The ins and outs of tooth sensitivity


The ins and outs of tooth sensitivity

Tooth sensitivity can come on suddenly. You’re drinking hot coffee or eating ice cream and — without warning — your tooth twinges. Or it can develop over time: Brushing your teeth might feel irritating instead of invigorating. No matter how it shows up, tooth sensitivity is a common complaint, and it can indicate more serious problems for your teeth.

“Tooth sensitivity is the irritation of the nerve endings inside the tooth,” said Dr. Ziad Jalbout, DDS. It’s caused by the exposure of the dentine — the layer below the white hard enamel of the teeth — to the oral environment, he said, and it can get worse if you don’t treat it when you first notice it.

Here’s what you need to know.

What causes tooth sensitivity?
It can be hard to determine what the problem is because there are so many causes of tooth sensitivity. One of the most common, Jalbout said, is the overuse of whitening products — over-the-counter whitening toothpaste in particular.

“In my practice, nine out of 10 patients who complain from sensitivity everywhere in their mouth use whitening toothpaste,” he said.

Another common cause is brushing too hard with a hard- or medium-bristle brush, Jalbout said. Brushing too hard can cause the gum to pull away from the neck of the tooth, making teeth look long and yellowish.

Finally, sensitivity may be caused by the “melting” of the tooth enamel due to excessive consumption of soda, citrus drinks or lemon water, or from swishing wine too much. In this case, a dental consultation is recommended to determine the extent of enamel loss.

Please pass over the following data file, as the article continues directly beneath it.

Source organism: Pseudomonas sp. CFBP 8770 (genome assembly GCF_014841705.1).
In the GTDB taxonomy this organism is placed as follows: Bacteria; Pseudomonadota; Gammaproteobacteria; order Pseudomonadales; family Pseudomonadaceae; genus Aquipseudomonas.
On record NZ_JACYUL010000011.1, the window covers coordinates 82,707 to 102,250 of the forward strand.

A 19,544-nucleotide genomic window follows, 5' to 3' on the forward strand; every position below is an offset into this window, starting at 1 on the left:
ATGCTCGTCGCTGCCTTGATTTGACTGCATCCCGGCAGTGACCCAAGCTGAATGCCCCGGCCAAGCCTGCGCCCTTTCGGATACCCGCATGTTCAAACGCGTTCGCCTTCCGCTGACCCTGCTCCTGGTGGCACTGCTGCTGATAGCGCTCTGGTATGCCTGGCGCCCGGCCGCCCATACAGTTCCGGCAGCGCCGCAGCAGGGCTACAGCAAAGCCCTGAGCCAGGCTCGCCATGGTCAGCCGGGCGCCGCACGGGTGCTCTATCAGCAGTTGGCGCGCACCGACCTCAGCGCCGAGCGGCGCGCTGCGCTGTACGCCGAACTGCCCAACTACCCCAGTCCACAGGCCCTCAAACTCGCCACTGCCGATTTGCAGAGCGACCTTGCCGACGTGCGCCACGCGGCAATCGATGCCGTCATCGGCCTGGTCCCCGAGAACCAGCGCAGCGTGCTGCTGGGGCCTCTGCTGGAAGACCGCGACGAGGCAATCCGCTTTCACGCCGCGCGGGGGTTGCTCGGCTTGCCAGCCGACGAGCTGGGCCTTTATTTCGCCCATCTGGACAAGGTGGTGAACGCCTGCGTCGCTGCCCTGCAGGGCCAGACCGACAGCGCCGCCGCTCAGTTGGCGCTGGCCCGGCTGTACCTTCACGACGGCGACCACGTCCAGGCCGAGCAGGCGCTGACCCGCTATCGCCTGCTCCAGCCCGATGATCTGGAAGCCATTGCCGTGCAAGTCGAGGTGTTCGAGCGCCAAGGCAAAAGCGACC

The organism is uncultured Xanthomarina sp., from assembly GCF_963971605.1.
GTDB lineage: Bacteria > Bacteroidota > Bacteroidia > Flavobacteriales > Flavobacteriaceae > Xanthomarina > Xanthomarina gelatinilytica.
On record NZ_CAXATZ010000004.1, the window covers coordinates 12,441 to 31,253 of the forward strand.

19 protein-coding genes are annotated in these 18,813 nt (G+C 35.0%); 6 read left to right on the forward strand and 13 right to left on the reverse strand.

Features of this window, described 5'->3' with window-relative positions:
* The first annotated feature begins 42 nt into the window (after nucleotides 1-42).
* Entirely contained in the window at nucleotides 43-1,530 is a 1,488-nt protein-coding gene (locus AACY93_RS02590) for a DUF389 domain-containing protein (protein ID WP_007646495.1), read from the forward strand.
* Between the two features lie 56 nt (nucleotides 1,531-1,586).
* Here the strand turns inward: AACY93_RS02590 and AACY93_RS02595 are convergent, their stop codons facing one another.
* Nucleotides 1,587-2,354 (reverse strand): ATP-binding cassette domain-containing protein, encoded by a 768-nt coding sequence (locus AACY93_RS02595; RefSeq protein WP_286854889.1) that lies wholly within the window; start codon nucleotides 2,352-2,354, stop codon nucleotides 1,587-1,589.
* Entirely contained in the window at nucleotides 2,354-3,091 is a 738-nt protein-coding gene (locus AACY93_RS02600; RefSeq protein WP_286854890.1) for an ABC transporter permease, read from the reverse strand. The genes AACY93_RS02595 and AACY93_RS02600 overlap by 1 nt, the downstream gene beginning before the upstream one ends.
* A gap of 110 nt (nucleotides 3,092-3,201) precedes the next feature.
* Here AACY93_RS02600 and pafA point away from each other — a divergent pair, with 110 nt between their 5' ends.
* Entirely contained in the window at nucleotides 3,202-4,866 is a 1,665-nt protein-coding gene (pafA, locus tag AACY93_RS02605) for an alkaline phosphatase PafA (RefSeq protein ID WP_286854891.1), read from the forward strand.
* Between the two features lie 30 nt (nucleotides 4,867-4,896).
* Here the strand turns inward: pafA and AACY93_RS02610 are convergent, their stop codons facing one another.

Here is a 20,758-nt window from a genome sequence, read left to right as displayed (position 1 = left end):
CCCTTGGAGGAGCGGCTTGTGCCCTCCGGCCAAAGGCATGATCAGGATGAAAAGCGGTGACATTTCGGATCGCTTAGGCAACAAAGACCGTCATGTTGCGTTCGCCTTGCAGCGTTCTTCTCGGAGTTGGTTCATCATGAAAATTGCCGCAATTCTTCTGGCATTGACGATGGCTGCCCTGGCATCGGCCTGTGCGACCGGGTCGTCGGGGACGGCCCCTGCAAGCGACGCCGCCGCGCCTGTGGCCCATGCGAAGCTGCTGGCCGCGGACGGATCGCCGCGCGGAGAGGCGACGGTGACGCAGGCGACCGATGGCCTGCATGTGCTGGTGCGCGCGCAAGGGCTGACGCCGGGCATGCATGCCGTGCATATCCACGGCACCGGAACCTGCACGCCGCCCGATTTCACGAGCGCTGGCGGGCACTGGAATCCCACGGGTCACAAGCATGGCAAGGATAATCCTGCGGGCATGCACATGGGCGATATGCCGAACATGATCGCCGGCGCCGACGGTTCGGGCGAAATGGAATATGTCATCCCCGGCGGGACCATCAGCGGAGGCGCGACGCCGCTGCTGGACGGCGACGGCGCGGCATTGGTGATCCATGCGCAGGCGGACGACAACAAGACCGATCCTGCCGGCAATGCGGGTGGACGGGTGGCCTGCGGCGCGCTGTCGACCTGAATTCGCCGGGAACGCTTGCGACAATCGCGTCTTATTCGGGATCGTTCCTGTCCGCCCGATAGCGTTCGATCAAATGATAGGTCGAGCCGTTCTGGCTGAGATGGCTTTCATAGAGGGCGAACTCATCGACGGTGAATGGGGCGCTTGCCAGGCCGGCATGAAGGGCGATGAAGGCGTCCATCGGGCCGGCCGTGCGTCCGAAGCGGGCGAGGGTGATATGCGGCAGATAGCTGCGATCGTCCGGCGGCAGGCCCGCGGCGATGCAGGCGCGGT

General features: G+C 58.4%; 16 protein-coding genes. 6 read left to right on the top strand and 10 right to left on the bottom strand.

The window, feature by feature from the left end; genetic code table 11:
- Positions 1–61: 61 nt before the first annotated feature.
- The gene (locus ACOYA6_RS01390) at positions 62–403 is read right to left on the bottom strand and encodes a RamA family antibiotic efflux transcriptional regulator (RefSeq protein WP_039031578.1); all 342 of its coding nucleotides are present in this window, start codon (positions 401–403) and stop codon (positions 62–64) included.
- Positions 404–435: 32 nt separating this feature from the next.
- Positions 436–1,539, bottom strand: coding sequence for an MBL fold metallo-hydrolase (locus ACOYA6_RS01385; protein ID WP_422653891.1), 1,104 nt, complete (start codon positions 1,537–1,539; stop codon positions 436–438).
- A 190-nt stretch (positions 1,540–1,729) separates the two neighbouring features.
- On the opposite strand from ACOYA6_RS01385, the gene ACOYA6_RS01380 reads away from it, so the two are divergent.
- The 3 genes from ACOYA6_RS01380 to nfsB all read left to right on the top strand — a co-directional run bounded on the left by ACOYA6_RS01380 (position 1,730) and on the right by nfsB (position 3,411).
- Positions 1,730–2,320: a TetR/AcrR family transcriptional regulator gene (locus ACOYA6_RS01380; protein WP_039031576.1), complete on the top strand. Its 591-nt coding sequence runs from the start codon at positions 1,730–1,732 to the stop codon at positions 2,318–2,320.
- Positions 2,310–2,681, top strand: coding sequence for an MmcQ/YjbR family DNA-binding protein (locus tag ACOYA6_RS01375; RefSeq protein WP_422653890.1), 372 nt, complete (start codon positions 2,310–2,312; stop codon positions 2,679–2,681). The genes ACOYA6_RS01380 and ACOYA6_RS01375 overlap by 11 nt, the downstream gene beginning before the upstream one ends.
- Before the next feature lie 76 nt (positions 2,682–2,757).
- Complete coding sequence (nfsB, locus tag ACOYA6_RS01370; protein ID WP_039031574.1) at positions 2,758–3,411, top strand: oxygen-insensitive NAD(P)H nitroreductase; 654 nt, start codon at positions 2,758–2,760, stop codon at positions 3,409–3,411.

What are some treatments for sensitive teeth?
No matter the cause of tooth sensitivity, identifying any troublesome habits and taking steps to strengthen the remaining enamel is key, Jalbout said. If it’s caused by whitening products, for example, he recommends an antisensitivity toothpaste at night before going to bed.

“Brush for two minutes and spit. Don’t rinse the mouth with water or mouthwash, or eat or drink,” he said. It’s OK to use the whitening toothpaste in the morning only, unless sensitivity is severe.

For teeth that are sensitive because of too-vigorous brushing, Jalbout again recommends using an antisensitivity toothpaste at night without rinsing, eating or drinking. Then, smear a pea-sized amount of the toothpaste on the neck of the teeth that are most sensitive.

“If there’s no improvement in two weeks or the sensitivity worsens, then you should have the tooth looked at by a dentist,” he said. “The hard brushing may have caused some of the tooth structure to be lost, necessitating additional treatment.”

Is there damage?
Tooth sensitivity can also be caused by cavities, but Jalbout said it’s much less common than people think. “Cavities melt first the outer enamel, exposing the dentine, thus causing sensitivity to cold and sweets,” he said. “The cavity process is usually advanced by the time it causes sensitivity. So usually, if you’re getting regular checkups and cleaning, your sensitivity is most probably due to one of the other reasons above.”

Dental consultations are recommended for any ongoing sensitivity that doesn’t get better. “In general, all types of sensitivity get worse if the cause isn’t identified and removed,” Jalbout said. Talk to your dentist if you have questions or concerns.

This post is based on content that first appeared in SmileInSight.

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